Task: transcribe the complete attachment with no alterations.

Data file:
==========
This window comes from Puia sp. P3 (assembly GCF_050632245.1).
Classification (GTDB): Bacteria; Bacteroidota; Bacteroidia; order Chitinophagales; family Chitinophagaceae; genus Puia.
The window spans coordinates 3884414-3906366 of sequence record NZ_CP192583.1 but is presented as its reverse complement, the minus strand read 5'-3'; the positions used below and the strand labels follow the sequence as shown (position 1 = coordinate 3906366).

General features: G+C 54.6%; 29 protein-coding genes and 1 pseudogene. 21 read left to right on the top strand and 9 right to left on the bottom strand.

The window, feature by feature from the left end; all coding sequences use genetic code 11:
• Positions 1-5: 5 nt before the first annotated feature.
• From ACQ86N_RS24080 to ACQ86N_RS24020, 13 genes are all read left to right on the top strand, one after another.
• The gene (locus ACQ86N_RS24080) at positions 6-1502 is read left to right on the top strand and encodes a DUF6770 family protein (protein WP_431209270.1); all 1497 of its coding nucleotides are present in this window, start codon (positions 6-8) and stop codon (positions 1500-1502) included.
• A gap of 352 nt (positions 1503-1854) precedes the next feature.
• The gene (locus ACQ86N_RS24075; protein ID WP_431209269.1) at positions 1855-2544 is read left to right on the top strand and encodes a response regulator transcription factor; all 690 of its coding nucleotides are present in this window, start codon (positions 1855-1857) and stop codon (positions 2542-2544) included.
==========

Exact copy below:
This window comes from Puia sp. P3 (assembly GCF_050632245.1).
Classification (GTDB): Bacteria; Bacteroidota; Bacteroidia; order Chitinophagales; family Chitinophagaceae; genus Puia.
The window spans coordinates 3884414-3906366 of sequence record NZ_CP192583.1 but is presented as its reverse complement, the minus strand read 5'-3'; the positions used below and the strand labels follow the sequence as shown (position 1 = coordinate 3906366).

General features: G+C 54.6%; 29 protein-coding genes and 1 pseudogene. 21 read left to right on the top strand and 9 right to left on the bottom strand.

The window, feature by feature from the left end; all coding sequences use genetic code 11:
• Positions 1-5: 5 nt before the first annotated feature.
• From ACQ86N_RS24080 to ACQ86N_RS24020, 13 genes are all read left to right on the top strand, one after another.
• The gene (locus ACQ86N_RS24080) at positions 6-1502 is read left to right on the top strand and encodes a DUF6770 family protein (protein WP_431209270.1); all 1497 of its coding nucleotides are present in this window, start codon (positions 6-8) and stop codon (positions 1500-1502) included.
• A gap of 352 nt (positions 1503-1854) precedes the next feature.
• The gene (locus ACQ86N_RS24075; protein ID WP_431209269.1) at positions 1855-2544 is read left to right on the top strand and encodes a response regulator transcription factor; all 690 of its coding nucleotides are present in this window, start codon (positions 1855-1857) and stop codon (positions 2542-2544) included.